The PIC Annual Report sets out the different asset classes as a percentage of assets under management, but specifics aren’t available (except for the names of the largest property investments). In October 2016 the PIC provided Parliament’s Standing Committee on Finance with a detailed list of its Isibaya Fund investments, but there has been no indication that such disclosure will be regular. Due to the rules governing exchange listed investments, details of the PIC’s listed investments are easier to obtain. For example, all JSE listed companies are required to disclose the details of any shareholder holding 5% or more of the company’s shares.

The Government Employees Pension Fund

The Government Employees Pension Fund (GEPF or Fund) was established in 1996 and has over 1.2 million active members, 400 000 pensioners and beneficiaries, and assets worth more than R1.6 trillion.  The Fund increased to this level from R552 billion in 2006.

GEPF is governed by the Government Employees Pension Law (or GEP Law), to manage and administer pensions and other benefits for government employees.

A Board of Trustees governs the Fund and is accountable for administrative and investment performance.  It also determines the investment policy in consultation with the Minister of Finance.  The Board approves the annual financial statements, and these are presented to Parliament by the Minister.  The Board consists of equal numbers of representatives from members/pensioners and those nominated by the employer (i.e. Government).  Government is responsible for meeting the Fund’s obligations, provided any change in investment policy is subject to the approval of the Minister of Finance. 

The GEPF’s investment strategy is determined by the magnitude and time profile of liabilities, i.e. pension payments. GEPF’s assets are managed primarily by the PIC. As opposed to the PIC, specifics of GEPF’s investment holdings are disclosed in full detail within GEPF’s Annual Reports. 

The strategic and actual allocation of the GEPF is as follows:

Asset class

Asset allocation range (%)

Asset allocation as at 31 March 2016 (%)

Cash and money markets

0 - 8


Domestic bonds

26 - 36


Domestic property

3 - 7


Domestic equity

45 - 55


Africa (ex-SA) equity

0 - 5


Foreign bonds

0 - 4


Foreign equity

1 - 5


The Fund shows an annualized return of 11.1% over the three years ended 31 March 2016.

In terms of the GEP law and the Fund’s rules, an actuarial valuation has to be carried out at least every three years.  The most recent Annual Report, dated March 2014, shows that its liabilities are 121.5% funded (including a reserve of R252 billion).

Independent Media Group

In 2013 the Irish owners of the Independent Media Group (the old Argus group) sold the business to Sekunjalo Investments. At the time it was understood the the PIC financed most of this purchase in the form of loans to Sekunjalo and took for itself a 25% equity stake.

The prudence of this investment has received wide speculation in the press since 2013. There has however been no clarity on the issue due to a lack of information provided by the PIC. All that has been disclosed is an aggregate amount of R 1.275 billion invested by the PIC in Independant Media as presented Parliament in October 2016. This amount invested includes both an equity investment of R 166 333 000 and a loan of just over R 1.1 billion.


Comments recently about the GEPF or PIC as potential equity partners in state-owned entities (such as South African Airways) have raised the danger of pressure to fund ventures in order to assist Government. These would likely not be sound investments for pension funds.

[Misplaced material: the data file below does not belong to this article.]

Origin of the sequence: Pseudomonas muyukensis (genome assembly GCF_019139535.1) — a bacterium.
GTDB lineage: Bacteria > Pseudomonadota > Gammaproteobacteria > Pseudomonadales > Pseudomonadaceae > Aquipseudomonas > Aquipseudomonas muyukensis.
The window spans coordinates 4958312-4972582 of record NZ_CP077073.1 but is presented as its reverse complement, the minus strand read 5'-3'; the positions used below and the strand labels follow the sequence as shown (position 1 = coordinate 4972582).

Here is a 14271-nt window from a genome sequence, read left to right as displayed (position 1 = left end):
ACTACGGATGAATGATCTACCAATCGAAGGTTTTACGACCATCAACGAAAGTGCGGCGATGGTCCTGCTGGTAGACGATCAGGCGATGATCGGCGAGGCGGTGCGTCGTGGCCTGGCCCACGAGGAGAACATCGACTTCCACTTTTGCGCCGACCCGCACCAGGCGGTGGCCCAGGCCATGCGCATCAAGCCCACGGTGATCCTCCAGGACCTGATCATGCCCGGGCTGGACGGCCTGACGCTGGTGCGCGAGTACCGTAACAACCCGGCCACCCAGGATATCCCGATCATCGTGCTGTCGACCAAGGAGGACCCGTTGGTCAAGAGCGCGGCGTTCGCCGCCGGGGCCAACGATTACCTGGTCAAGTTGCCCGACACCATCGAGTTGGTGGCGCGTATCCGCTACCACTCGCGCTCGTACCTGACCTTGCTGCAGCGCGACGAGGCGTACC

SAA has incurred operating losses during the past five years and it admits that “[cash] flow will remain a critical issue until the airline receives an equity injection to reduce its expensive reliance on debt funding.” [4] SAA’s debt service cost in 2016 was R 861 million versus the operating profit before interest, tax, depreciation and amortisation of R 351 million.

Poor SOE governance was a major reason for South Africa’s sovereign credit downgrade, with SAA’s poor governance being well publicized. However, Minister of Finance Malusi Gigaba “has expressed full confidence in SAA chairperson Dudu Myeni and the airline’s board of directors” [5] signaling little positive change to be expected given that SAA is under Treasury’s control.

SAA’s key financial indicators for 2016 are dismal when compared to other airlines:




Air New Zealand

Profit margin




Debt to equity ratio




The negative R 10 964 million equity position (as a result of substantial historical losses) is a major red flag for any prudent investor and the only reason SAA can be classified as a going concern is because of debt it has been able to raise thanks to government guarantees totaling R 19.1 billion.

So far no pension funds have been directed at bailing out the ailing airline.


It is important for the PIC and GEPF to be completely transparent. While GEPF does disclose its investments (which make up 88% of the PIC’s assets), the value of PIC investments not regularly disclosed is significant and the PIC should consider providing detailed presentations on a regular basis to achieve and maintain good governance. 

In terms of GEPF’s rules, any member or pensioner has “the right to communicate directly with the Fund in regard to any matter which affects him or her personally” [6].  If there is concern on the part of members or pensioners about potential changes to the investment mandates, members can approach the Fund directly.

Finally, is it appropriate that a maximum of 14% of GEPF funds may be invested internationally? The limit placed on other unit trust investments suitable for pension funds is 25%. It is accepted that part of Government’s approach to public pension funds is not only to benefit pensioners but at the same time to assist South Africa’s economy to develop.  However, more extensive offshore investment allowances would provide additional risk balancing for GEPF and still channel most investment into South Africa. It may be timeous for this statutory limit to be revised or, at least, be revisted.

Charles Collocott, Researcher, Helen Suzman Foundation.

This article first appeared as an HSF Brief. 


[1] www.pic.gov.za/
[2] See here
[3] See here
[4] South African Airways Group Integrated Annual Report for the Year Ended 2016
[5] See here
[6] Section 22, Rules of the Government Employees Pension Fund, Schedule 1 to the Government Employees Pension Law 1996.